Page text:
New Stuff: Edward + Jane, Treehouse Sanctum, Steve McComick, Mark O'Connor, Dreadnaught


Edward + Jane are actually Timothy and Emilie Carpenter, two folks who were born in Ohio, went to college in Chattanooga, married, stayed in Tennessee, and overcame the relocation blues by building an intentional family of friends. As Family We Gather is testament to the success of their endeavor. This is small gem EP in the best Americana tradition. Normally that’s just a label for those running from the term “folk music,” but in this case, it describes a music that’s a not quite folk, bluegrass, mountain music, or country but has echoes of each. It is a lovely harmony-driven EP that’s both intimate, but has a big sound. The latter is because of all those friends who now feel like family. You’ll hear lots of instruments in “We Will Meet Again,” but nothing gets in the way of their perfectly balanced harmonies. This is wholesome, energetic, goes-down-easy music. On “Days” they sing: There are things you don’t understand yet, but your family gets. And family is both who you are and who you find on the way. ★★★★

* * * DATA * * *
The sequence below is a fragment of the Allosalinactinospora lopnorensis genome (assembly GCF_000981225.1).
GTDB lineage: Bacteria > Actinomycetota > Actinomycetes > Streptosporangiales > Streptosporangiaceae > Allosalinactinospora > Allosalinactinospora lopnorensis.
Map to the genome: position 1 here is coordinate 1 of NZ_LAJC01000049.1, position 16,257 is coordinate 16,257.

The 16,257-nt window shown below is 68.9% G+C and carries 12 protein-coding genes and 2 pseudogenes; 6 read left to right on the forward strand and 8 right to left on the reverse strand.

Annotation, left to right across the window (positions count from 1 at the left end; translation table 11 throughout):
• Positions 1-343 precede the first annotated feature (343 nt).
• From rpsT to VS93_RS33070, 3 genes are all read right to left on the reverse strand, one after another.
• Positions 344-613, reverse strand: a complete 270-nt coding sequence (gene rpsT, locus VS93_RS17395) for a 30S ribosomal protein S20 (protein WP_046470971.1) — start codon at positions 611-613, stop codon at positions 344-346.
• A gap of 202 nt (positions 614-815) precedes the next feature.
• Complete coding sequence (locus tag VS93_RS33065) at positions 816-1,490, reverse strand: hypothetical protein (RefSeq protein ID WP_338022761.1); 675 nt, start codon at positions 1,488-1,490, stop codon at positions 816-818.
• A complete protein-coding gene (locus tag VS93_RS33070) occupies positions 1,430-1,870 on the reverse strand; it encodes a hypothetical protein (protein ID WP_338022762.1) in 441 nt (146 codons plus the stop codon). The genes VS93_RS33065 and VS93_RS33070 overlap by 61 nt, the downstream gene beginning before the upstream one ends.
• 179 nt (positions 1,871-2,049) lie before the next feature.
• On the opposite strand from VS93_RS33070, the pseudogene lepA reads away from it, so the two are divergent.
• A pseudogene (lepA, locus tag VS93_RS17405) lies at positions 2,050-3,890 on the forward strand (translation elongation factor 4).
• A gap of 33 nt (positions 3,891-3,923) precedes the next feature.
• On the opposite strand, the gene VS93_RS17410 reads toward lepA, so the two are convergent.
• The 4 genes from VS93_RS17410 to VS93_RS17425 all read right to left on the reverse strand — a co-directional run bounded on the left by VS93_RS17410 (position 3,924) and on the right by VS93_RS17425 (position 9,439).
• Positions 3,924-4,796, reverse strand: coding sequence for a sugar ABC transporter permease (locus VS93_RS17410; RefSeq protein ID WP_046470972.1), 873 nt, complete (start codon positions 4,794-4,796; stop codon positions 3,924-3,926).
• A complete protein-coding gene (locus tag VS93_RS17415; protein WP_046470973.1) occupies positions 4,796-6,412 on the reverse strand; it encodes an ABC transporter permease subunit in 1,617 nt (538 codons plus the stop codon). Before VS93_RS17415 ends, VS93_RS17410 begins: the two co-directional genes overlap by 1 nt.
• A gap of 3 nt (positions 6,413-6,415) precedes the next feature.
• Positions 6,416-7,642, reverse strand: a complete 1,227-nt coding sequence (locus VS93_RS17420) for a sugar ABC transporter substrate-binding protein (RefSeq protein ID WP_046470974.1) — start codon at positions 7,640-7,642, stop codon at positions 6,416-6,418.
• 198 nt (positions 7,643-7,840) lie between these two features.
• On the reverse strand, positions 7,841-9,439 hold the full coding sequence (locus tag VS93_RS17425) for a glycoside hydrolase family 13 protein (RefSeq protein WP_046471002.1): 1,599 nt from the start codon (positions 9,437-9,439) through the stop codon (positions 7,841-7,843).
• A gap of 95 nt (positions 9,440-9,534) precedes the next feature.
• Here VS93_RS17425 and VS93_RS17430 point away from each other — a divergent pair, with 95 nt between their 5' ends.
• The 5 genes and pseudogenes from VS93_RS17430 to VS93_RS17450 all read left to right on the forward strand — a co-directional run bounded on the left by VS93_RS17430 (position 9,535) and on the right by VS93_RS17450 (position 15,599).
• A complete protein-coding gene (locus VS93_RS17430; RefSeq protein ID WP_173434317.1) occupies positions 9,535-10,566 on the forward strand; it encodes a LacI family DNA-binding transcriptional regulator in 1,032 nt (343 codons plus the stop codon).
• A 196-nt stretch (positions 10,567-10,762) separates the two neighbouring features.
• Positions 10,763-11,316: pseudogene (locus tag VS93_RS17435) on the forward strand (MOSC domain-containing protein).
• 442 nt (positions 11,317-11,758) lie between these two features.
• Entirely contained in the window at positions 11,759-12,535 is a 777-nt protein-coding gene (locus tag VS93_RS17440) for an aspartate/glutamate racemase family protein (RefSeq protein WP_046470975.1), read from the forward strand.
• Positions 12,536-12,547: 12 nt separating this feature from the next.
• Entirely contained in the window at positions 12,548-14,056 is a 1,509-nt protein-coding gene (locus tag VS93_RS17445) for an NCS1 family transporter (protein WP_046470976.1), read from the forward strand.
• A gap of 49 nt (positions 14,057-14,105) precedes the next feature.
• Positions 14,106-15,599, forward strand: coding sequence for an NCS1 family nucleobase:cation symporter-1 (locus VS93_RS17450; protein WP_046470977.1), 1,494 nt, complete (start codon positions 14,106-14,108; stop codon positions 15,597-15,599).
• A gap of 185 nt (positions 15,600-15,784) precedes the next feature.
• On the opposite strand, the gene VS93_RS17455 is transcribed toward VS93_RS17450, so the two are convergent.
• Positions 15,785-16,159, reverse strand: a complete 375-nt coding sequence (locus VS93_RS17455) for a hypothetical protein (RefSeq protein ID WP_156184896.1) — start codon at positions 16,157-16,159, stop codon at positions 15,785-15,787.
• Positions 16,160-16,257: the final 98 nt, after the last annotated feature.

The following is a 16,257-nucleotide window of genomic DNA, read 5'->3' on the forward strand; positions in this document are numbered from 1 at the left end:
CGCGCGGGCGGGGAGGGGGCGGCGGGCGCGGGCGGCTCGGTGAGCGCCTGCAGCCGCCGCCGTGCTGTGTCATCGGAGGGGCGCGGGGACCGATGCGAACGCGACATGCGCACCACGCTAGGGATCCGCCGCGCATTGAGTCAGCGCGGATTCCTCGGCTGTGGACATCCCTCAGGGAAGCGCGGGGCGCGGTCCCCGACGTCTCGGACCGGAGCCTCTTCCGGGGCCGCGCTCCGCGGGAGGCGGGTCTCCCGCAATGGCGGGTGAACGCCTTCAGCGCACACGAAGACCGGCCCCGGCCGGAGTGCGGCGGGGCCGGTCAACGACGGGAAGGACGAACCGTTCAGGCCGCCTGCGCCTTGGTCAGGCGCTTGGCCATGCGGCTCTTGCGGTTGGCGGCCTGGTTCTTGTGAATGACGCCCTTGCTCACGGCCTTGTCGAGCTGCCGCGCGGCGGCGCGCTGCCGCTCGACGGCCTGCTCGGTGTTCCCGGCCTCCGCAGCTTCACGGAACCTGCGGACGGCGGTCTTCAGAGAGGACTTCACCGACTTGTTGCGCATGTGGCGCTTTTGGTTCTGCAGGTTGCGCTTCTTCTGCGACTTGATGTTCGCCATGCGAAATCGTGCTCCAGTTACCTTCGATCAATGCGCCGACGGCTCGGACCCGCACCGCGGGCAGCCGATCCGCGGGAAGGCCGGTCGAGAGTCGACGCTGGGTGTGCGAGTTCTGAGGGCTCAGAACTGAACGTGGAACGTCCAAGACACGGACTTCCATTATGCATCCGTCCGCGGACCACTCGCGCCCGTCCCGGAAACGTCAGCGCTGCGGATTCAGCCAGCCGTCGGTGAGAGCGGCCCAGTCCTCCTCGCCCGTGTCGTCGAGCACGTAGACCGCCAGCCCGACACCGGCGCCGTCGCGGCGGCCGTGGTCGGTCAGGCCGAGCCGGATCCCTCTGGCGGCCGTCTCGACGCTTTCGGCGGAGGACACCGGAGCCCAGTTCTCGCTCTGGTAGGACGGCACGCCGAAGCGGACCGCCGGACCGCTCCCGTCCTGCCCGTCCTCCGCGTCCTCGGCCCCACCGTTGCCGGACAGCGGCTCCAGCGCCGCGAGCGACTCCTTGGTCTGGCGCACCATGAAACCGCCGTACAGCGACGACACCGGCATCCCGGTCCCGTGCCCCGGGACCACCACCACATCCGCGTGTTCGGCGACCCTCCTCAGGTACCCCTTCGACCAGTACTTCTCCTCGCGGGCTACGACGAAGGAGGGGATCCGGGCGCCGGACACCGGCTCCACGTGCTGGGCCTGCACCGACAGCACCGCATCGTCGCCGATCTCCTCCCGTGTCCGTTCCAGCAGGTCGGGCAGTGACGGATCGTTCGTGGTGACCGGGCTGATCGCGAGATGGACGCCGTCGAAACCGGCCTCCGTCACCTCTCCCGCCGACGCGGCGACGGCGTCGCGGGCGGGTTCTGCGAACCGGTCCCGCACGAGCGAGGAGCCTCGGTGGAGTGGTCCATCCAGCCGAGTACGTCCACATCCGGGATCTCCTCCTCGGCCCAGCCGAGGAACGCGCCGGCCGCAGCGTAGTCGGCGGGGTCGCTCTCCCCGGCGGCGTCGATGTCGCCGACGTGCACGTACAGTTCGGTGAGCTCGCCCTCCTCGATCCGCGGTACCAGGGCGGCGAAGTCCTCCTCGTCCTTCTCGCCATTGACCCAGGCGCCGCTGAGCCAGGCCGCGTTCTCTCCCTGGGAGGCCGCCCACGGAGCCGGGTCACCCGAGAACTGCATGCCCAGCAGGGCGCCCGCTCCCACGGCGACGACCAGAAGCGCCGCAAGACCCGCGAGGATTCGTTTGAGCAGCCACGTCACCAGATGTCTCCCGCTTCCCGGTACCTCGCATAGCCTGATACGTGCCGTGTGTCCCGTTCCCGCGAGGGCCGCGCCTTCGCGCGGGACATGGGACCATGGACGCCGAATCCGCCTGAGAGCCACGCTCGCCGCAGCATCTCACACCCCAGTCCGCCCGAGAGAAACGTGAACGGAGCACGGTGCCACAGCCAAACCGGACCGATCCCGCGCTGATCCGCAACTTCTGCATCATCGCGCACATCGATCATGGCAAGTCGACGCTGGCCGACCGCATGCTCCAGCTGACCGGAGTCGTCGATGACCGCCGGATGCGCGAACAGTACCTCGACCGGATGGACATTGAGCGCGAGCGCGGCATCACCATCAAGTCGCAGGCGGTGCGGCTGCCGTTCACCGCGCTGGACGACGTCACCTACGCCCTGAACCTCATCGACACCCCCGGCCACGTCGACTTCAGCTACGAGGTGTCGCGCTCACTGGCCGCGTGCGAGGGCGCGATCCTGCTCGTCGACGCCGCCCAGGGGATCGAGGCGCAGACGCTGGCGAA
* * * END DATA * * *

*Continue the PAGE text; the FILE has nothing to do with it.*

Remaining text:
Treehouse Sanctum tells about a different Jane. In "Jack and Jane" this six-piece Denver-based folk rock band personalizes the age-old question of whether boy + girl = good pair, or bad match through a catchy tune, robust instrumentation, and the sharp-edge/soft-edge vocals of Sam Rymer and Danya Lynn Uptegrove. It's one of eleven amazing songs on Vivere, which means "to live" for those of you whose Latin is as lousy as mine. This band is new to me, but now that I know, I can't get them off my playlist. You name it and they do it right—splashes of trumpet of "Chacala," punchy 1-2-3 vocal combos, a magic moment, and shifts accurately described as "hush to howl." Rymer is a gifted singer in the sense of really knowing how to use his voice effectively. On "Rest of Me," for instance, he puts one in mind of Van Morrison without channeling him. It's the way Rymer uses his voice to punch through a big mix and then let it ride with the sequencing. About those big mixes, I mean rolling Hammond B-3, brass, and percussion-enhanced big. The title track uses the tale of Paul on the road to Damascus as a foil for the moment when life takes a 180-degree turn and, if you have any doubt about this band's IQ, some of the lyrics are indeed in Latin. The way in which the song builds is a marvel, with power chords, crisp drum beats, swelling sound, and mighty vocals marking the conversion. It's the sort of song that would called "signature," were it not for the fact that they top it with"Pilot and Crew," which recounts the true tale of a World War II crew of ten shot down over Germany that endured ten months of a POW camp. Check out what they do with snippets in the opening and close, and how well they evoke an aerial melee. Want more? "Shelby" is a bluesy jazz piece built around big-production piano. This CD is a dazzler. ★★★★★